This post was written by Mrs Jenny Papettas, a PhD Candidate and Postgraduate Teaching Assistant at the University of Birmingham.
The Court of Appeal delivered its judgment in the case of Maher v. Groupama Grand Est. on 12 November 2009, upholding both the decision and reasoning of Blair J. in the Queen’s Bench Division. The case, concerning issues of applicable law in a direct action against an insurer, is noteworthy because it is illustrative of the type of case that will fall to be decided under Article 18 Rome II and serves as a reminder that individual Member State reasoning on these issues is obsolete under that Regulation.
The Claimants, an English couple, Mr. and Mrs. Maher, were involved in a collision in France with a van being driven negligently by French resident M Marc Krass. M Krass was sadly killed in the collision. The claim was brought directly against M Krass’ third party liability insurer. Liability and the application of French law to the substantive issues in the case were not at issue. The outstanding issues to be determined by the court were; (1) Whether damages should be assessed in accordance with French law or English law, (2) Whether pre-judgment interest on damages should be determined in accordance with French law or English law.
The Assessment of Damages
Under English law the assessment of damages in tort claims falls to be decided as a procedural issue (Harding v. Wealands  2 AC 1). The issue in Maher was whether in a direct action against the tortfeasor’s insurer the issue was to be characterised as tortious, with damages being dealt with as a procedural issue under the lex fori or as a claim founded in contract, where assessment of damages is dealt with as a substantive issue by the applicable (French) law as stipulated in both the Rome Convention (implemented in English law by Contracts (Applicable Law) Act 1990, s.2 and Sch.1, Art.10(1)(c)) and the Rome I Regulation. Despite the Defendant’s arguments that the claim only arose because it was contractually obliged to indemnify the insured and that therefore the claim was contractual in nature, the Court, citing Macmillan Inc v. Bishopgate Investment Trust plc (No. 3) 1 WLR 387, held that it was not the claim that fell to be characterised but each individual issue. Further citing Law Com Report No. 193 (Private international Law: Choice of Law in Tort and Delict (1990)) where it was stated that direct actions against liability insurers are better seen as an extension of a tortious action (para 3.51) the Court held that since liability was admitted and the insurer therefore had to meet the tortfeasor’s liability the claim was tortious with the consequence that assessment of damages was procedural and a matter for the lex fori.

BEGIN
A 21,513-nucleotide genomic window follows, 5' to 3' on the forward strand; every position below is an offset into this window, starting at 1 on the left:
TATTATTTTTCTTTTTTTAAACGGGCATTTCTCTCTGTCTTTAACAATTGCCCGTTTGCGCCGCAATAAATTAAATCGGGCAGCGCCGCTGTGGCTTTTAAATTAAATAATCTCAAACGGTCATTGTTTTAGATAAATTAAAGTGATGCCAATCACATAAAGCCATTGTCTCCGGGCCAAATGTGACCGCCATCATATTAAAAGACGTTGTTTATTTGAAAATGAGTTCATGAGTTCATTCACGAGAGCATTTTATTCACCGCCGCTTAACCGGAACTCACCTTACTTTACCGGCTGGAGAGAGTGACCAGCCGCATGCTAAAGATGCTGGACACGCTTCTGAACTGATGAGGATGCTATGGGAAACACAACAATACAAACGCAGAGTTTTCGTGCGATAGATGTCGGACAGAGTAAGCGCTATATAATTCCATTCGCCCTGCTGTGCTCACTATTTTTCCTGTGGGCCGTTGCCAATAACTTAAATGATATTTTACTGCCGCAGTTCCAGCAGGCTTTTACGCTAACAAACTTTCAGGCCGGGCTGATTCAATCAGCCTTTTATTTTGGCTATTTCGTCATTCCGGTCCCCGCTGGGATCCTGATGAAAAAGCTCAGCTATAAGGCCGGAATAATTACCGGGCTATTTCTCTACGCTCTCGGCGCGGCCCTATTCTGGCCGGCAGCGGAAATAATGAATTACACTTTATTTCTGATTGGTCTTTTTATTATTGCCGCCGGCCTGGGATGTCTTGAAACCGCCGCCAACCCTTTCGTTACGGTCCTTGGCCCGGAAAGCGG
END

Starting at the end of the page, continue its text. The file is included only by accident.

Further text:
With regard to pre-judgment interest the Court found that the issue was split. The existence of a right to such interest was held to be a substantive issue whilst the calculation of any interest, being partially discretionary in nature under s 35A Supreme Court Act 1981, was procedural. However, although the quantification of interest would as a result be determined with reference to English law, s35A is flexible enough to allow the Court to apply French rates if it is necessary to achieve justice in the circumstances.
Anticipating Rome II
Article 15 of Rome II provides a lengthy list of issues which will be determined by the applicable law, largely disposing of any possibility of subjecting different issues to different laws. This extends to the assessment of damages thereby expanding the scope of Rome II into areas previously classified as procedural under the traditional English substance /procedure dichotomy. Indeed, it was acknowledged during Maher that the application of Rome II would have produced a different result in this regard.
However an intriguing question remains as to whether Article 18, which provides for direct actions against insurers, will be interpreted so that the injured party’s choice of either the applicable law or the law of the insurance contract will govern the whole claim or simply the question of whether a direct action can be permitted. Furthermore it will be interesting to see how the issue of characterisation plays out. For example, will the insurer be able to rely on the contractual limits of the policy where the applicable law to a direct action is determined by the law applicable under the Regulation. The only certainty is that such questions will have to be answered with reference to the autonomous definitions which are yet to develop and the methods currently employed by Member State courts will be obsolete for dealing with issues which fall within the remit of Rome II.